U.S. RC-135U reconnaissance aircraft was intercepted by a Russian Sukhoi Su-27 fighter jet over the Baltic Sea near Russia’s Kaliningrad Region, according to the Pentagon, which accused the Russian pilot of coming dangerously close to the US aircraft.
“On the morning of April 7, a US RC-135U, flying a routine route in international airspace, was intercepted by a Russian Su-27 Flanker in an unsafe and unprofessional manner,” the Washington Free Beacon (WFB) cited Pentagon spokeswoman Eileen M. Lainez as saying.
The official said that a Russian Su-27 (NATO designation – Flanker) passed within a few meters of the unarmed reconnaissance aircraft, whereas the Sukhoi’s wingspan is 14.7 meters. The Pentagon spokeswoman dubbed the behavior of Russian pilot “reckless” and endangering the safety of the RC-135 crew.
Major-General Igor Konashenkov, spokesman for the Russian Defense Ministry, said that the interception was launched after “Russian air defense radars spotted an unidentified air target over the Baltic Sea making steady progress toward the national border.” The aircraft had its transponder turned off, Konashenkov said.
The Sukhoi Su-27 dispatched to intercept the target identified it as a US Air Force reconnaissance aircraft RC-135U and reported the aircraft’s type and tail number to headquarters. After the Su-27 made several fly-bys around the spy plane, the RC-135U altered course and moved away from Russian border.
“No emergency situation was reported during the fly-by of the American reconnaissance aircraft,”Konashenkov said.
The RC-135 is a military version of a Boeing-707 and the intercepted RC-135U version is code-named Combat Sent, specializing in gathering intelligence on “enemy electronic signals and radar emitters.”
No details have been released on the mission of the RC-135, but the aircraft was reportedly in a position to monitor Russian military activities in western Russia and Kaliningrad.
It is in the Kaliningrad exclave where Moscow recently decided to deploy Iskander-M nuclear capable tactical quasi-ballistic missile systems.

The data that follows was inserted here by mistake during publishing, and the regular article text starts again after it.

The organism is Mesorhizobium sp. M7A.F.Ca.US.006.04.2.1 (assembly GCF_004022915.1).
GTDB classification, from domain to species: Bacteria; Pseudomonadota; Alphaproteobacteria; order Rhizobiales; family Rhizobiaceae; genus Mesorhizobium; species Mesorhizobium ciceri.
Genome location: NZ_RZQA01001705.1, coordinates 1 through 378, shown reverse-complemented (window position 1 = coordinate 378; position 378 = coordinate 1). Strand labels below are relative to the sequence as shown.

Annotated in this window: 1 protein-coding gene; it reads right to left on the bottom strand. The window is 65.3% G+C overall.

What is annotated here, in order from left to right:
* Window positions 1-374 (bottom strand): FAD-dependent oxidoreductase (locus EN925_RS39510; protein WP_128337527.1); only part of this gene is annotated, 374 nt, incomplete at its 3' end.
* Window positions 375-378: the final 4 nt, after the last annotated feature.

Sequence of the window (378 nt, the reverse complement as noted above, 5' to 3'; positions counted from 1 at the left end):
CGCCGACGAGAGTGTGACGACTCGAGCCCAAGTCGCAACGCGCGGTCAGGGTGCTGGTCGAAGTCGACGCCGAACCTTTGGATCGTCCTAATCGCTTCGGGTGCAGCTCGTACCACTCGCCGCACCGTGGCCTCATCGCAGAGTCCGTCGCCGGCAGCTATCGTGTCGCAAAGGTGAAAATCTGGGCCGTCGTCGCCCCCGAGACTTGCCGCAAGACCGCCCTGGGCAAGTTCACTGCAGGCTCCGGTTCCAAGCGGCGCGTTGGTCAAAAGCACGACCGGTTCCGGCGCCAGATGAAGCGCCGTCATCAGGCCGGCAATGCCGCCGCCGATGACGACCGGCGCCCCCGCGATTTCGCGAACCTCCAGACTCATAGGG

The head of Russia’s Upper House Committee for Foreign Relations, Konstantin Kosachev, called on to NATO to stop their “hysterics” over flights by the Russian Air Force, “presenting them as aggression and demonizing Russia.”
“In connection with the incident over the Baltic one should keep in mind that Russia is a Baltic country, whereas the US is not,” Kosachev said.
On Tuesday, the same day that the incident with the RC-135U took place, the commander of the US Northern Command, Adm. William Gortney, expressed concern at the increase in Russian military flights.
“They are messaging us,” he told reporters at the Pentagon. “They’re messaging us that they’re a global power – we do the same sort of thing – with their long-range aviation,” Gortney said, noting that Moscow has adopted a new strategic doctrine.
Details about RC-135U Airplane:
The RC-135U Combat Sent is designed to collect technical intelligence on adversary radar emitter systems. Combat Sent data is collected to develop new or upgraded radar warning receivers, radar jammers, decoys, anti-radiation missiles, and training simulators.
Distinctly identified by the antennae arrays on the nose, tail, and wing tips, three RC-135C aircraft were converted to RC-135U (63-9792, 64-14847, & 64-14849) in the early 1970s and 63-9792 was converted to Rivet Joint, late 1978, and all aircraft are based at Offutt Air Force Base, Nebraska. Minimum crew requirements are 2 pilots, 2 navigators, 3 systems engineers, 10 electronic warfare officers, and 6 area specialists.
- Crew: 27: 3 pilots, 2 navigators, 22 rear-crew members
- Length: 136 ft 3 in (41.53 m)
- Wingspan: 130 ft 10 in (39.88 m)
- Height: 41 ft 8 in (12.70 m)
- Wing area: 2,433 ft² (226 m²)
- Empty weight: 175,000 lb (V/W models) (79,545 kg)
- Loaded weight: 297,000 lb (135,000 kg)
- Max. takeoff weight: 322,500 lb (146,000 kg)
- Powerplant: 4 × CFM International F-108-CF-201 turbofan engines, 22,000 lbf (96 kN) each
- Maximum speed: 580 mph (933 km/h)
- Range: 3,450 mi (5,550 km)
- Service ceiling: 50,000 ft (15,200 m)
- Rate of climb: 4,900 ft/min (1,490 m/min)
Source: RT.com, Wikipedia